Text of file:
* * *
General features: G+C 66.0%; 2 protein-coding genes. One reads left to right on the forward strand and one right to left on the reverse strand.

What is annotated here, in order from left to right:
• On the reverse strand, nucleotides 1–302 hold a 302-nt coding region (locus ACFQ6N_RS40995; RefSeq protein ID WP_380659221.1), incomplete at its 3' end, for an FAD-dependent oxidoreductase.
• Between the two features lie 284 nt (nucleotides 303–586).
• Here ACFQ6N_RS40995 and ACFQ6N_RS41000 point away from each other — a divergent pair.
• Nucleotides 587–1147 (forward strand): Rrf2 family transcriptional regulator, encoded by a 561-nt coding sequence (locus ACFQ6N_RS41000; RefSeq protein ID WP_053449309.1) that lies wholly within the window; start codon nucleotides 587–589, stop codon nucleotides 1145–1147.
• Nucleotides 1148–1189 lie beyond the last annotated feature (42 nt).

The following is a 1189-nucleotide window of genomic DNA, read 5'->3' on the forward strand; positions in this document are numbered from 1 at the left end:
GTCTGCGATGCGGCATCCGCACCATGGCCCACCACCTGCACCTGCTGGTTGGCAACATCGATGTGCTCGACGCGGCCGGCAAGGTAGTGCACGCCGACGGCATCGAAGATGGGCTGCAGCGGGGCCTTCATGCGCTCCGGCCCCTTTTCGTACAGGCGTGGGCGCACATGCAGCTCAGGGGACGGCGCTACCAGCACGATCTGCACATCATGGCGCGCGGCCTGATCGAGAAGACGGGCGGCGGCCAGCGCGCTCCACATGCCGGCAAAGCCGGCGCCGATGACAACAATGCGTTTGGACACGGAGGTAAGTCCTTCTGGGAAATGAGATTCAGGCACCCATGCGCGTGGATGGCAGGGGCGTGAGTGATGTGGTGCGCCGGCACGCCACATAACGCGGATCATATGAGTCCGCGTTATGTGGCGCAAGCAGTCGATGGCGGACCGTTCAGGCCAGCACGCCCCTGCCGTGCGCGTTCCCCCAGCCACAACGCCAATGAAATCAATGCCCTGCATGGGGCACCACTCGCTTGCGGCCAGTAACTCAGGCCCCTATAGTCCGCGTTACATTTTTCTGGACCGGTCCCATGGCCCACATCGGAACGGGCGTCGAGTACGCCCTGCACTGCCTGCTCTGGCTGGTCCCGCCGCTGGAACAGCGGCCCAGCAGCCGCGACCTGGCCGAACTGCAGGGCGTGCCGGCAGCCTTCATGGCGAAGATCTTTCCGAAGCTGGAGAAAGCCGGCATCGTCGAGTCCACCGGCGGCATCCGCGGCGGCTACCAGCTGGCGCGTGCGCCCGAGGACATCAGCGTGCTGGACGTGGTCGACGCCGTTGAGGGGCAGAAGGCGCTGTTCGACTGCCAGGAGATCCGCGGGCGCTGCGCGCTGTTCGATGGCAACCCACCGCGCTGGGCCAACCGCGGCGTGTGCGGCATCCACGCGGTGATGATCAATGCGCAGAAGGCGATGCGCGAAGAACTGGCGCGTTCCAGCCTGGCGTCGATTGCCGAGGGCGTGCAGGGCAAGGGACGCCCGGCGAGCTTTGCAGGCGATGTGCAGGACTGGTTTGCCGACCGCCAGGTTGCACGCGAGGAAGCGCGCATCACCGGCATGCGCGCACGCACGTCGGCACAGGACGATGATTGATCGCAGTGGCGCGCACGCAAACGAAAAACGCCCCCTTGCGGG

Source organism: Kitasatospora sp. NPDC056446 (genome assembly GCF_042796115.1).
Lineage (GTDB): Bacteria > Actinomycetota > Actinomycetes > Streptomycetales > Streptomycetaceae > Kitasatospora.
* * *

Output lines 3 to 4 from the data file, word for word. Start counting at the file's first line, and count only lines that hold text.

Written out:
• On the reverse strand, nucleotides 1–302 hold a 302-nt coding region (locus ACFQ6N_RS40995; RefSeq protein ID WP_380659221.1), incomplete at its 3' end, for an FAD-dependent oxidoreductase.
• Between the two features lie 284 nt (nucleotides 303–586).